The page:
Friday, November 18, 2011

Letterman: What a Disappointment

As a kid, I loved Late Night with David Letterman on NBC (not to date myself too much!)
He's had his lows and highs on cbs, but tonight--truly--was a new low.
His guest was GOP candidate Herman Cain. And in short, he was downright rude.
I completely agree that US Pres candidates should be put under the microscope (although somehow Mr. Obama cleanly escaped such a fate, but I digress...) but Letterman--and watch the tape if you think I'm exaggerating--was confrontational, dismissive, and downright rude. He made a mockery of the 9-9-9 plan every chance he could get. Not asking thoughtful, pensive, insightful questions, he was quite obviously defensive and downright venomous. Cain, although admittedly not my ideal candidate at the moment, did a fantastic job of laughing off the literal "bullying" that was Letterman. My concern is not that people are picking on the GOP candidates. That is a liberal mantra. As an admittedly former (gulp!) liberal myself, I am concerned about the general tv watching liberal populus (clip OWS) that have their ridiculous anti-capitalistic, anti-first ammendment views even more swayed by this has-been comedian.
If Obama had been "allowed" the same scruitiny, his resume of community organizer and one-term junior senator certainly wouldn't have held up.
Which party is the "racist" now?

Wednesday, April 20, 2011

Owning Up

Great article this week from Dr. Tim Nerenz, "Own It."
As someone who used to call themselves an independent voter (I always said I voted for the candidate, not the party) it's difficult for me to 1) rationalize the recent behavior of Democrats 2) find a real nugget of a usable action plan from Dems to get our country out of this economic crisis. Their attention doesn't seem to be on real, long-term solutions that inherently will cause pain to some who are used to entitlements. They're like a spoiled child--they want what they want and they want it now. And if they don't get it, watch out for the violent tantrum. We saw it on ObamaCare, we saw it in Wisconsin. If you don't agree with them or give them what they want, then you're an awful, awful parent--I mean, person.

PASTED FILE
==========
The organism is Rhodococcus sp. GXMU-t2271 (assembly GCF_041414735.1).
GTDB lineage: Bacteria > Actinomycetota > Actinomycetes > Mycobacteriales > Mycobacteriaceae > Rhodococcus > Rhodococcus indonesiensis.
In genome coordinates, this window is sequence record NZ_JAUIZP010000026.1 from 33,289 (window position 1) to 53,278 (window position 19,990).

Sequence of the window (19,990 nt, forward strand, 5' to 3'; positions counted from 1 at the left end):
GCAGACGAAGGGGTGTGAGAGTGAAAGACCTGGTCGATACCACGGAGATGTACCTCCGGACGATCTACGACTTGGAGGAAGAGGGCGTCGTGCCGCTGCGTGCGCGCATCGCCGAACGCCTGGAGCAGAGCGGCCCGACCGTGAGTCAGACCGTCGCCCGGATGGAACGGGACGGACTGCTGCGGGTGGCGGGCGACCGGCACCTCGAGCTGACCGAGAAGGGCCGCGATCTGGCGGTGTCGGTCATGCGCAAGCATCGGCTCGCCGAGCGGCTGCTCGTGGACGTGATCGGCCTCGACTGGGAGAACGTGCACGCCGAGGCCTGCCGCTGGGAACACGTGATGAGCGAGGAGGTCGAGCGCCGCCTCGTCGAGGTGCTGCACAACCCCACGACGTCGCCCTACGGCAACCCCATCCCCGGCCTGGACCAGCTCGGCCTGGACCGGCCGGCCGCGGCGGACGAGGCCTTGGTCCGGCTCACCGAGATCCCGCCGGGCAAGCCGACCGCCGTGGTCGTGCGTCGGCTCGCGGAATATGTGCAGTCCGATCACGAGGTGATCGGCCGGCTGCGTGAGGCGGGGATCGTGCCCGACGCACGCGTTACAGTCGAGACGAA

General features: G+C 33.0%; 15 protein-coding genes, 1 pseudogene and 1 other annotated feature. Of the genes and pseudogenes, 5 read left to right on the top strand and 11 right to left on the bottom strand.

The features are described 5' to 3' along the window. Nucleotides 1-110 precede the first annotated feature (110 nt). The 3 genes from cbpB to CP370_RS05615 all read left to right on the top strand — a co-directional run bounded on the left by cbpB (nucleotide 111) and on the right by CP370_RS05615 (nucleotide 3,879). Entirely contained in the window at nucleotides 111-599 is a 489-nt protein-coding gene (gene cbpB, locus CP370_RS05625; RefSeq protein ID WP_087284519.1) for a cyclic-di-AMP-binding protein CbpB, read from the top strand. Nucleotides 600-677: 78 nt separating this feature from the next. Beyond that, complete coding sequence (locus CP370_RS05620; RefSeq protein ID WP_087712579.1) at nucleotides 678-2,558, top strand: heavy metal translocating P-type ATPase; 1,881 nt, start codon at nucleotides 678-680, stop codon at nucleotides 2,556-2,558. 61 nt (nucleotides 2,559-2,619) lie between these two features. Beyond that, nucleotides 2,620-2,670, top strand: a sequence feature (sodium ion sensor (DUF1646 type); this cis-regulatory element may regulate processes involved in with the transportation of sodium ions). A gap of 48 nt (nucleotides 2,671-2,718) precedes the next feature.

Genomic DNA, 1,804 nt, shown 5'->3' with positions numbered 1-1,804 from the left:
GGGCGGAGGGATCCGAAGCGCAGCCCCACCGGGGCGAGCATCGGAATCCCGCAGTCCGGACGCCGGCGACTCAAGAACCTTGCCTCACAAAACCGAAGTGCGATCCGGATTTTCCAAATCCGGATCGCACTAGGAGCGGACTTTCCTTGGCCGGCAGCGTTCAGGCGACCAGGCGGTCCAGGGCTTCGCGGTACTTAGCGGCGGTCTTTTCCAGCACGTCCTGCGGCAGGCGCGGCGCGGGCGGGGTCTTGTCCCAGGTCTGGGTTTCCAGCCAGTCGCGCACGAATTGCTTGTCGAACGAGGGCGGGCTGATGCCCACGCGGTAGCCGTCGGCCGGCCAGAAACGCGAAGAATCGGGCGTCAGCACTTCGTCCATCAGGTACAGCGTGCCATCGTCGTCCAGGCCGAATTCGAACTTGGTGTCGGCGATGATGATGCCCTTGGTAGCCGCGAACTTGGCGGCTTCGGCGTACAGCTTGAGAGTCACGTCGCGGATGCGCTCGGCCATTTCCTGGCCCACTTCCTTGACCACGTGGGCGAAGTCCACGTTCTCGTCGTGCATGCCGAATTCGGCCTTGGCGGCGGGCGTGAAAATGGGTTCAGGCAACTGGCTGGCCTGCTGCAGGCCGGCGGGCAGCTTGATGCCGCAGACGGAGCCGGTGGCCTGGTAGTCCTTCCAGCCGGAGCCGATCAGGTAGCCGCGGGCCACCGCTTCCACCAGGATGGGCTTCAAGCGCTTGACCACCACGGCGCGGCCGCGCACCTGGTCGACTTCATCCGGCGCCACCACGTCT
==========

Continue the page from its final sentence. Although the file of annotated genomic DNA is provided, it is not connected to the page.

Democrats: I really, really, really tried to give you a chance. But you have to grow up sometime.

Thursday, March 3, 2011

Not a Good Time to be a Teacher

No matter where you stand on the states’ budget crises, one thing is for certain – our educational system seems to be paying the price. I’m not so much talking about teachers having to contribute to their pensions or health care (and we’ll stay away from the sticky subject of collective bargaining and unions!). As a private sector ‘minion’ I’ve seen decreased job security, decreased company matching for retirement contributions, skyrocketing health care insurance costs, and frankly, have been expected to produce more for the same or less money. I don’t have a lot of sympathy for that part of the equation. But where I do feel trepidation is when I hear that at the top of most states’ budget cut list is education. I’m not an economist, and I’m sure there are details regarding educational spending that could use some attention. But when I hear that the average American child is ranked something like 23rd in the world in science and math, when I interact with young people who scarcely know if cabbage is a fruit or a vegetable (seriously, this just happened to me last week at the grocery check out line–I didn’t ask if he had ever had cabbage juice), I get gravely concerned. If the public educational system is run financially inefficiently, then I think a major restructuring should be in order. But is anyone doing this? Does anyone care? The last generation sold out this one in order to make things easier for today. I pray we are not now continuing the cycle. But I am not very optimistic.

Wednesday, January 12, 2011

"Everybody's fault but mine."

So it's winter here in the sometimes downright arctic American north, and much to my chagrin I have found myself watching T.V. on a regular basis. Something that the warm days of summer, and crisp autumn evenings had successfully kept me away from.
I am in awe of the number of expertly produced commercials singing the praises of the latest pharmaceutical wonder, and (in a low frenetic tone) expose the dangers and possible side-effects -- many of which outweigh the symptoms of the original problem. Because it is indeed the symptoms that a majority of these drugs treat, not the cause. But in our current "someone else fix me now" society, marketers are only trying to give the people what they want.
Can't blame the commercials. Commercials are made to attract a specific demographic or buying group. Companies spend billions on identifying needs and finding trigger points to tune into those needs.
Fact is, we have become a society of victims. A society that blames everyone else for their problems and looks outside of themselves for solutions.
Have a weight problem? It's McDonald's fault.
Have anger issues? Probably your Mom's fault.
Even with the recent tragedy in Arizona (again, playing out to nauseating depths on the boob tube) the story has become more than a deranged, obviously psychologically unstable person committing a heinous act. It has become someone else's fault.
His parents. His friends. His fellow students in Community College. The media. Sarah Palin.
What happened to personal accountability? What happened to the notion that there are consequences for individual choices?
A Homer Simpson quote for me says it all: "This is everybody's fault but mine."